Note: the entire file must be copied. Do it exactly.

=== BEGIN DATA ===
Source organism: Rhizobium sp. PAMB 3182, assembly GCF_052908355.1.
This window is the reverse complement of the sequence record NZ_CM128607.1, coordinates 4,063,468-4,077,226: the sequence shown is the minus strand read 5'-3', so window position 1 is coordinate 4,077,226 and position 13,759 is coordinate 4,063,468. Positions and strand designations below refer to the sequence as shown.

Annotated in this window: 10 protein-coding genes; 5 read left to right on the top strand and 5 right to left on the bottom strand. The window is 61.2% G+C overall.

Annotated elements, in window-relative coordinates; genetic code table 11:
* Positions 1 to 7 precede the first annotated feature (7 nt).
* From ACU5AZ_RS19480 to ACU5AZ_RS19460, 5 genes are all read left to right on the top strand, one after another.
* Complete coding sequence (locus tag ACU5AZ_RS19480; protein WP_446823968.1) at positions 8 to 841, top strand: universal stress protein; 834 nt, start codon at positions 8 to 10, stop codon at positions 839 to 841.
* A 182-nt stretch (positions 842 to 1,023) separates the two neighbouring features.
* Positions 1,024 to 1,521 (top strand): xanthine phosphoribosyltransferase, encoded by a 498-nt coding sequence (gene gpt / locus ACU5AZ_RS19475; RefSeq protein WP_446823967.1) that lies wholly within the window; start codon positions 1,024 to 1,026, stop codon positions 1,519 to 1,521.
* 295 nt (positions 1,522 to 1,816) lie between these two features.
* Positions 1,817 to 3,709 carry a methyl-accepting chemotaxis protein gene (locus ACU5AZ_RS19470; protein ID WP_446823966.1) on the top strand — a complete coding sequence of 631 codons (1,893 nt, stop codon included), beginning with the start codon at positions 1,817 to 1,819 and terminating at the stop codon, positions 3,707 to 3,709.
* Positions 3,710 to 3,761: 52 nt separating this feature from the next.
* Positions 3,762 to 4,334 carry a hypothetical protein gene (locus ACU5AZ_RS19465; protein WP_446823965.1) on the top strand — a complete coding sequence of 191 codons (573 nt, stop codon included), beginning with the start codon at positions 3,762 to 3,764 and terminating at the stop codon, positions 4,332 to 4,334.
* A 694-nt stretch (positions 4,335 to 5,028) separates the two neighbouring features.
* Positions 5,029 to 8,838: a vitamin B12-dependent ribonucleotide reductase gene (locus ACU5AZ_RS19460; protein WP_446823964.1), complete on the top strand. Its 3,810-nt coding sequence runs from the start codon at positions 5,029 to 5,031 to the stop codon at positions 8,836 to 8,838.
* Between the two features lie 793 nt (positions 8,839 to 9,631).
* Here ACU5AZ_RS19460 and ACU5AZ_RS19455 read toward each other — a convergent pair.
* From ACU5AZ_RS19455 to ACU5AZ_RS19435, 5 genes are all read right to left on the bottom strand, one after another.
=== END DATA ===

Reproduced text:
Source organism: Rhizobium sp. PAMB 3182, assembly GCF_052908355.1.
This window is the reverse complement of the sequence record NZ_CM128607.1, coordinates 4,063,468-4,077,226: the sequence shown is the minus strand read 5'-3', so window position 1 is coordinate 4,077,226 and position 13,759 is coordinate 4,063,468. Positions and strand designations below refer to the sequence as shown.

Annotated in this window: 10 protein-coding genes; 5 read left to right on the top strand and 5 right to left on the bottom strand. The window is 61.2% G+C overall.

Annotated elements, in window-relative coordinates; genetic code table 11:
* Positions 1 to 7 precede the first annotated feature (7 nt).
* From ACU5AZ_RS19480 to ACU5AZ_RS19460, 5 genes are all read left to right on the top strand, one after another.
* Complete coding sequence (locus tag ACU5AZ_RS19480; protein WP_446823968.1) at positions 8 to 841, top strand: universal stress protein; 834 nt, start codon at positions 8 to 10, stop codon at positions 839 to 841.
* A 182-nt stretch (positions 842 to 1,023) separates the two neighbouring features.
* Positions 1,024 to 1,521 (top strand): xanthine phosphoribosyltransferase, encoded by a 498-nt coding sequence (gene gpt / locus ACU5AZ_RS19475; RefSeq protein WP_446823967.1) that lies wholly within the window; start codon positions 1,024 to 1,026, stop codon positions 1,519 to 1,521.
* 295 nt (positions 1,522 to 1,816) lie between these two features.
* Positions 1,817 to 3,709 carry a methyl-accepting chemotaxis protein gene (locus ACU5AZ_RS19470; protein ID WP_446823966.1) on the top strand — a complete coding sequence of 631 codons (1,893 nt, stop codon included), beginning with the start codon at positions 1,817 to 1,819 and terminating at the stop codon, positions 3,707 to 3,709.
* Positions 3,710 to 3,761: 52 nt separating this feature from the next.
* Positions 3,762 to 4,334 carry a hypothetical protein gene (locus ACU5AZ_RS19465; protein WP_446823965.1) on the top strand — a complete coding sequence of 191 codons (573 nt, stop codon included), beginning with the start codon at positions 3,762 to 3,764 and terminating at the stop codon, positions 4,332 to 4,334.
* A 694-nt stretch (positions 4,335 to 5,028) separates the two neighbouring features.
* Positions 5,029 to 8,838: a vitamin B12-dependent ribonucleotide reductase gene (locus ACU5AZ_RS19460; protein WP_446823964.1), complete on the top strand. Its 3,810-nt coding sequence runs from the start codon at positions 5,029 to 5,031 to the stop codon at positions 8,836 to 8,838.
* Between the two features lie 793 nt (positions 8,839 to 9,631).
* Here ACU5AZ_RS19460 and ACU5AZ_RS19455 read toward each other — a convergent pair.
* From ACU5AZ_RS19455 to ACU5AZ_RS19435, 5 genes are all read right to left on the bottom strand, one after another.